Public Sector Tops SOA Adoption in APAC: Study

by CXOtoday Staff    Jul 31, 2008

The public sector in the Asia Pacific region (excluding Japan) has emerged at the top of Service-Oriented Architecture (SOA) adoption, driven by the need for integration spanning government departments, said a Springboard Research report.

Public sector IT spending in APAC will account for 23 % on an average of total IT spending as measured from 2005 to 2010 - according to a Springboard press release.

Titled “SOA in APAC’s Public Sector:” the report said that 55 % of SOA-implementer respondents from the public sector are planning deeper engagements by increasing their existing investments over the next two years.

The SOA investment growth is the result of high satisfaction with SOA deployments. The need for application and data integration are 2 reasons for adopting SOA among public sector entities, the report said.

About 61 CIOs and IT managers from the public sector based in Australia, China, India, and Singapore were interviewed for the survey.

“The governments in Asia are viewing SOA as a critical component of their e-governance strategies. A variety of challenges such as siloed back-end systems, information proliferation and popular demand for efficient online services have combined to drive SOA-related investments in the public sector,” said Balaka Baruah Aggarwal, senior manager (emerging software) of Springboard Research.

According to the research firm - Australia, Singapore and India have strong SOA momentum and the SOA moves are mainly driven by a single government agency that leads adoption in each country. These implementations typically take a centralized, integrated approach as compared to other verticals, where disparate and stand-alone SOA implementations within a single organization are often the norm, the release said.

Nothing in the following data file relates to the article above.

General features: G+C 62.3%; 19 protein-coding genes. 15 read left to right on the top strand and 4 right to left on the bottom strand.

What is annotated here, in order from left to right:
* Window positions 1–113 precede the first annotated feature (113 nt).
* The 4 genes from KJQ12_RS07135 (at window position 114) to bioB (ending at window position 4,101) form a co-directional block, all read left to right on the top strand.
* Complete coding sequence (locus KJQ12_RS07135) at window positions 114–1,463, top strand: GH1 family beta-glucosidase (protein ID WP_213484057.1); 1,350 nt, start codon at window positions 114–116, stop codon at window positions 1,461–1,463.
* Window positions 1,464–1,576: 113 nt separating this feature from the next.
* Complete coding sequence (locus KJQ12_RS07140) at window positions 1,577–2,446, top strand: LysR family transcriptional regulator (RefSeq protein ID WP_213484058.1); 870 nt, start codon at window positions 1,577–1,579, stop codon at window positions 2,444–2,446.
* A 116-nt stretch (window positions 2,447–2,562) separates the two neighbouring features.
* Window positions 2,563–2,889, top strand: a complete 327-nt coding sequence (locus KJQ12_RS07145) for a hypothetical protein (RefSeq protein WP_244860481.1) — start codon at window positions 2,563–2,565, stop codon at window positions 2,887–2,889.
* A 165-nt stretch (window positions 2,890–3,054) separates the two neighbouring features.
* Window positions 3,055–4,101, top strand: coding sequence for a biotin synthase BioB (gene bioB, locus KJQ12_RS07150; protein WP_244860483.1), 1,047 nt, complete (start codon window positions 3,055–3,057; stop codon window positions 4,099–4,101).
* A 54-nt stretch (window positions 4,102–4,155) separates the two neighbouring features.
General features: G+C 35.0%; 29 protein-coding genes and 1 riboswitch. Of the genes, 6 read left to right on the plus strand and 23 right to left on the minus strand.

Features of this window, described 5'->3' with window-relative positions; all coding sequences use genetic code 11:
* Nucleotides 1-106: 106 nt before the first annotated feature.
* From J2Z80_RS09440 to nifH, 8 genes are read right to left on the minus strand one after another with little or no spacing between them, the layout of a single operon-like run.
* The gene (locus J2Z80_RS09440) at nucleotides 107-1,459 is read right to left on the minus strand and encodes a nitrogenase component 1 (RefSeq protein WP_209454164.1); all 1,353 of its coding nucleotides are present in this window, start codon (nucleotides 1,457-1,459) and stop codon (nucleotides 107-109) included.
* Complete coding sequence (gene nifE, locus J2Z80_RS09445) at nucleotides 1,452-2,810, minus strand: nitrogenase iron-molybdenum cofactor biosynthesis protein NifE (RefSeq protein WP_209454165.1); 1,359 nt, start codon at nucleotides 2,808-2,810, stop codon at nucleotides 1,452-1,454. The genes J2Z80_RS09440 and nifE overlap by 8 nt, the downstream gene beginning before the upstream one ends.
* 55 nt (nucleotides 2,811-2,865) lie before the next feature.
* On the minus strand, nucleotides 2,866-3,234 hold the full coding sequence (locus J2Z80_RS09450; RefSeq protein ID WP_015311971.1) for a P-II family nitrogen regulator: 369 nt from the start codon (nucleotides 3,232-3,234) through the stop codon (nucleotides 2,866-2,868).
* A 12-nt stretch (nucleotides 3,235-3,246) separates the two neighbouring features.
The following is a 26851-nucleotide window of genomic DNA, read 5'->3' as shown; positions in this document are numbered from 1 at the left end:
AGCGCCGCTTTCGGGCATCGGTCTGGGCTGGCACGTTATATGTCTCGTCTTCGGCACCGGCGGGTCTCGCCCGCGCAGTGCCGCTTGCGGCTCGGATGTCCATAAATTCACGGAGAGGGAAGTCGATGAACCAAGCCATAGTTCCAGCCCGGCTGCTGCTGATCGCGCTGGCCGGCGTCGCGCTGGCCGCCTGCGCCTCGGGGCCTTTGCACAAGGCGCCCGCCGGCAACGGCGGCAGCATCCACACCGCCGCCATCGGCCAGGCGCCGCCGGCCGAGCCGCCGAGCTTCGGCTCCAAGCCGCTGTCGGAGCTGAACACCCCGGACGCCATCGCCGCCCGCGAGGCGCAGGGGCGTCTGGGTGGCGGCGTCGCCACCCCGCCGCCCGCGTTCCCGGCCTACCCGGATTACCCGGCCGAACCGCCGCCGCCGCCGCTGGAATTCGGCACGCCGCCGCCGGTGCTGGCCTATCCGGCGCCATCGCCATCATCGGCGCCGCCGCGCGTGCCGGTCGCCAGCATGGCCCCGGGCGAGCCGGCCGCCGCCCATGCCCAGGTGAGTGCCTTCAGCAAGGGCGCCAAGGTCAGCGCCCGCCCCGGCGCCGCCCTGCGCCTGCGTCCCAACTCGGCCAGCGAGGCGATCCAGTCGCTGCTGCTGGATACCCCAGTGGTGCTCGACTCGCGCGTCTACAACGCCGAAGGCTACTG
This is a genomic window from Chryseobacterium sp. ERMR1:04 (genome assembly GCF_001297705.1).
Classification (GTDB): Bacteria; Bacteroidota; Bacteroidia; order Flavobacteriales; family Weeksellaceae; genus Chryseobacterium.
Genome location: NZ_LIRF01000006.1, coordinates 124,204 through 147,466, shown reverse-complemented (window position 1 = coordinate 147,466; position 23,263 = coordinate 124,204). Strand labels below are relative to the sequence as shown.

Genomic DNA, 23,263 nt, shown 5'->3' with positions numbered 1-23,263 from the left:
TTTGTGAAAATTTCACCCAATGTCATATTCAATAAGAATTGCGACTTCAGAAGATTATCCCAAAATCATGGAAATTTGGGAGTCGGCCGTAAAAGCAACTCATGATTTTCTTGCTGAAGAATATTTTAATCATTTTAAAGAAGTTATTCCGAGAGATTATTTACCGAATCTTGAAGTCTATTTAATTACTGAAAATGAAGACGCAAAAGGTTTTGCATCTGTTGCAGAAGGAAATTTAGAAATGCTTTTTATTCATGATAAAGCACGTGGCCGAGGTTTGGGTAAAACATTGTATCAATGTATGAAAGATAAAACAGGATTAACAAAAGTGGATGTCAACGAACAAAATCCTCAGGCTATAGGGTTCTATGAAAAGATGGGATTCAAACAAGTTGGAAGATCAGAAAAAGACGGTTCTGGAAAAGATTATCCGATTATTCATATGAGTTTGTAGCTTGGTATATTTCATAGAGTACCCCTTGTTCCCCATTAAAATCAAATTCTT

“As government networks are comprised of multiple agencies and departments, there is a strong need for a single leader to launch a coordinated SOA approach, and this effort should include identifying the architecture and best practices necessary for users to reap SOA’s benefits,” Aggarwal said.

Further the report said public sector respondents in Asia have a stronger recognition of local system integrators (SIs) and ISVs than their counterparts in other key industry segments. Some of the local SOA vendors with strong mindshare according to interviews include TCS, NCS, Ufida, Wipro, and Huawei.

Among the global vendors, IBM leads in mindshare as a SOA products and services provider for the public sector, although this lead is weak for other industry verticals. Oracle had the second highest number of mentions among respondents showed higher mindshare in the public sector against other sectors, while Microsoft and HP tied for the third highest number of mentions, the report said.

“Proven products and services” topped the reason for vendor selection among 29 % public sector respondents, and 17 % responded for “vendor reputation and clearly defined roadmap,” the report said.

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